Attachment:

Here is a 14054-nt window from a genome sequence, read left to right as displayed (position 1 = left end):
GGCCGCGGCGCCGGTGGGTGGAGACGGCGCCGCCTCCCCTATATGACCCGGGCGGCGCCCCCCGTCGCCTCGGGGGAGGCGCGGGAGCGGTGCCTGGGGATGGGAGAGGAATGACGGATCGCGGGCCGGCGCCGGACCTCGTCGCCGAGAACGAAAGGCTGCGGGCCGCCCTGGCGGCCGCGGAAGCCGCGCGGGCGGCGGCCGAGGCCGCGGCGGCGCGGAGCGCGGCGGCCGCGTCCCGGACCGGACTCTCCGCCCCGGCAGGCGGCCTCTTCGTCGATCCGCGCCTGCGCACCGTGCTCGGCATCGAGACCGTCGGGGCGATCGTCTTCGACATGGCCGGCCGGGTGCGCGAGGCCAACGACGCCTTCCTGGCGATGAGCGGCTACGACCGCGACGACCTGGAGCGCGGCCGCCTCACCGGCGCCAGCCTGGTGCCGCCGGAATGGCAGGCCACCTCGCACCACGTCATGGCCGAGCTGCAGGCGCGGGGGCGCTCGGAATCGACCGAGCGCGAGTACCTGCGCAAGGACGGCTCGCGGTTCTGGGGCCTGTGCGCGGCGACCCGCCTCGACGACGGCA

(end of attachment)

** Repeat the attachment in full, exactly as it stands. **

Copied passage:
Here is a 14054-nt window from a genome sequence, read left to right as displayed (position 1 = left end):
GGCCGCGGCGCCGGTGGGTGGAGACGGCGCCGCCTCCCCTATATGACCCGGGCGGCGCCCCCCGTCGCCTCGGGGGAGGCGCGGGAGCGGTGCCTGGGGATGGGAGAGGAATGACGGATCGCGGGCCGGCGCCGGACCTCGTCGCCGAGAACGAAAGGCTGCGGGCCGCCCTGGCGGCCGCGGAAGCCGCGCGGGCGGCGGCCGAGGCCGCGGCGGCGCGGAGCGCGGCGGCCGCGTCCCGGACCGGACTCTCCGCCCCGGCAGGCGGCCTCTTCGTCGATCCGCGCCTGCGCACCGTGCTCGGCATCGAGACCGTCGGGGCGATCGTCTTCGACATGGCCGGCCGGGTGCGCGAGGCCAACGACGCCTTCCTGGCGATGAGCGGCTACGACCGCGACGACCTGGAGCGCGGCCGCCTCACCGGCGCCAGCCTGGTGCCGCCGGAATGGCAGGCCACCTCGCACCACGTCATGGCCGAGCTGCAGGCGCGGGGGCGCTCGGAATCGACCGAGCGCGAGTACCTGCGCAAGGACGGCTCGCGGTTCTGGGGCCTGTGCGCGGCGACCCGCCTCGACGACGGCA